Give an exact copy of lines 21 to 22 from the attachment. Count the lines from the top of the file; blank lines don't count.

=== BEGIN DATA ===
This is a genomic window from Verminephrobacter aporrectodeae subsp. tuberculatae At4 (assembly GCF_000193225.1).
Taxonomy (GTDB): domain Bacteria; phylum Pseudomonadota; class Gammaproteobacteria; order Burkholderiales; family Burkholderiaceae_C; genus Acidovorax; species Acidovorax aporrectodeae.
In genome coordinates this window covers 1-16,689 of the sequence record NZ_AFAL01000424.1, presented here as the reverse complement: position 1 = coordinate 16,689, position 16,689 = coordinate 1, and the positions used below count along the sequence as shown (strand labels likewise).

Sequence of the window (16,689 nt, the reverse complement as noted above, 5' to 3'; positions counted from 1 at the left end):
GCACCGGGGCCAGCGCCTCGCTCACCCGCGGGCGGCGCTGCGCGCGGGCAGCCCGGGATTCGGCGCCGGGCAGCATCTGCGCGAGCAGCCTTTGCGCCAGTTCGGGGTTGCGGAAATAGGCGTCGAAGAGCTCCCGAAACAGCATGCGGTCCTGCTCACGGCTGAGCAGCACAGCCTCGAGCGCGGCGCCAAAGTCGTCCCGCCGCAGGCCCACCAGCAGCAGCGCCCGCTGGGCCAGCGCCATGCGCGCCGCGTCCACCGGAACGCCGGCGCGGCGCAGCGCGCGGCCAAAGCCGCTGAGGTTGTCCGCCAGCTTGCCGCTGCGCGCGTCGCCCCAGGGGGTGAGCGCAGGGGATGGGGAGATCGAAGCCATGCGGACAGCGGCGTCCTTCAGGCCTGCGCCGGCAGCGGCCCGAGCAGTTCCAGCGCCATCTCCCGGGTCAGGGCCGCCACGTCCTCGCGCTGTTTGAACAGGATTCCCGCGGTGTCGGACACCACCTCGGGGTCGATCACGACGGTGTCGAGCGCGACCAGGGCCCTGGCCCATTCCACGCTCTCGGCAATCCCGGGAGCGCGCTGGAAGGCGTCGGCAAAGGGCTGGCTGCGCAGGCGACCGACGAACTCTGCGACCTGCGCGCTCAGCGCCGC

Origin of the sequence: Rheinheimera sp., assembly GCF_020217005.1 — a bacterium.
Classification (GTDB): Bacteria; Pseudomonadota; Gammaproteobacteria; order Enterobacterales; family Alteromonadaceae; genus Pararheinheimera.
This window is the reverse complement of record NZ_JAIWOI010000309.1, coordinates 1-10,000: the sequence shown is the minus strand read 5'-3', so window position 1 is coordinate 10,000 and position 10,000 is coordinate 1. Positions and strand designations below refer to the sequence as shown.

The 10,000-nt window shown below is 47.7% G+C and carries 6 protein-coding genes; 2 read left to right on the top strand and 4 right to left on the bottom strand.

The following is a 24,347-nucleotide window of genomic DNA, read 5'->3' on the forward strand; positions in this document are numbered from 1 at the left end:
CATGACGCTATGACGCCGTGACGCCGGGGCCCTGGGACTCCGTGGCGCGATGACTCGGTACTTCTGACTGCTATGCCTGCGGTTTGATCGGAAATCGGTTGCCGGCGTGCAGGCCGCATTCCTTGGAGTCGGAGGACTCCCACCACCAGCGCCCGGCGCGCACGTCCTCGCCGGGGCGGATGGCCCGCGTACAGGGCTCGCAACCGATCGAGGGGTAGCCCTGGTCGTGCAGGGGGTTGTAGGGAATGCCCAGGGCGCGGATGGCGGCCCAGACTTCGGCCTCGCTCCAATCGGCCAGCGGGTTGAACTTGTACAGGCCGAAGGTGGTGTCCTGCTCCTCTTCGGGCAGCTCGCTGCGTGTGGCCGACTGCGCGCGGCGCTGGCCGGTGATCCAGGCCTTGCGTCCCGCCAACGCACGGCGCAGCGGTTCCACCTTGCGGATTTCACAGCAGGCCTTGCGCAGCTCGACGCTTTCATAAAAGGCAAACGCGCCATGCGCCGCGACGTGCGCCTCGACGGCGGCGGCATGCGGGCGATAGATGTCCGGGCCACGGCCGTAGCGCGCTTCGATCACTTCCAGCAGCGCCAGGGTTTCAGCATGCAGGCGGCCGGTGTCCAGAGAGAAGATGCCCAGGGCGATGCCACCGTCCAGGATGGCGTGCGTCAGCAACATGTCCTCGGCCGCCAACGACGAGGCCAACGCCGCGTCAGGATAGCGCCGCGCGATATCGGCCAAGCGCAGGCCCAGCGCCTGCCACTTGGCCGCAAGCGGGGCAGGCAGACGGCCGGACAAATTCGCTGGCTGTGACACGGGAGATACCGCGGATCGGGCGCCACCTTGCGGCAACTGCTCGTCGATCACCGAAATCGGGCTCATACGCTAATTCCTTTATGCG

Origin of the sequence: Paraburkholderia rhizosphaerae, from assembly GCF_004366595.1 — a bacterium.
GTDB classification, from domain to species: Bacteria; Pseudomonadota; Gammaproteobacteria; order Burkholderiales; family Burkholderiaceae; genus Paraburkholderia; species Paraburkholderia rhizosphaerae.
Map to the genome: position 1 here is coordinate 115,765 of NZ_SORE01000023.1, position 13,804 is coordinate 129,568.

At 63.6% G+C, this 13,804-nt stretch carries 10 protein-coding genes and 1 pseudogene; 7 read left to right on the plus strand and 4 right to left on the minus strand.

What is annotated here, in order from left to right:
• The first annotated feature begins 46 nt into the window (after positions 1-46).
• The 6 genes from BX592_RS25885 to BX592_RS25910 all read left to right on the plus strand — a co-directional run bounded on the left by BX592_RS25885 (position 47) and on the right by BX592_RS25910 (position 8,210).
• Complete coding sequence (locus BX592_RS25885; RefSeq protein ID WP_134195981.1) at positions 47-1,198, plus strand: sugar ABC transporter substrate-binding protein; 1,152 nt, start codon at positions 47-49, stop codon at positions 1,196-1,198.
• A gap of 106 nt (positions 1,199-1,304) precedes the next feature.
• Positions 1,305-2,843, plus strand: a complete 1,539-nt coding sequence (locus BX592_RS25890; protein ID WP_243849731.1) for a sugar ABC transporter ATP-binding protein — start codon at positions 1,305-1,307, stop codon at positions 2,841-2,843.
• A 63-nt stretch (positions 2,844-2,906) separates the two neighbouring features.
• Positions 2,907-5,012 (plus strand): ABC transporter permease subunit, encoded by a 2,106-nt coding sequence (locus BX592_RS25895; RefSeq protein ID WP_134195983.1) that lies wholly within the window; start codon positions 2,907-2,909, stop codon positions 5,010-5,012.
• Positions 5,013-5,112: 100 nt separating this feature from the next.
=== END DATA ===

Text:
• Positions 1,305-2,843, plus strand: a complete 1,539-nt coding sequence (locus BX592_RS25890; protein ID WP_243849731.1) for a sugar ABC transporter ATP-binding protein — start codon at positions 1,305-1,307, stop codon at positions 2,841-2,843.
• A 63-nt stretch (positions 2,844-2,906) separates the two neighbouring features.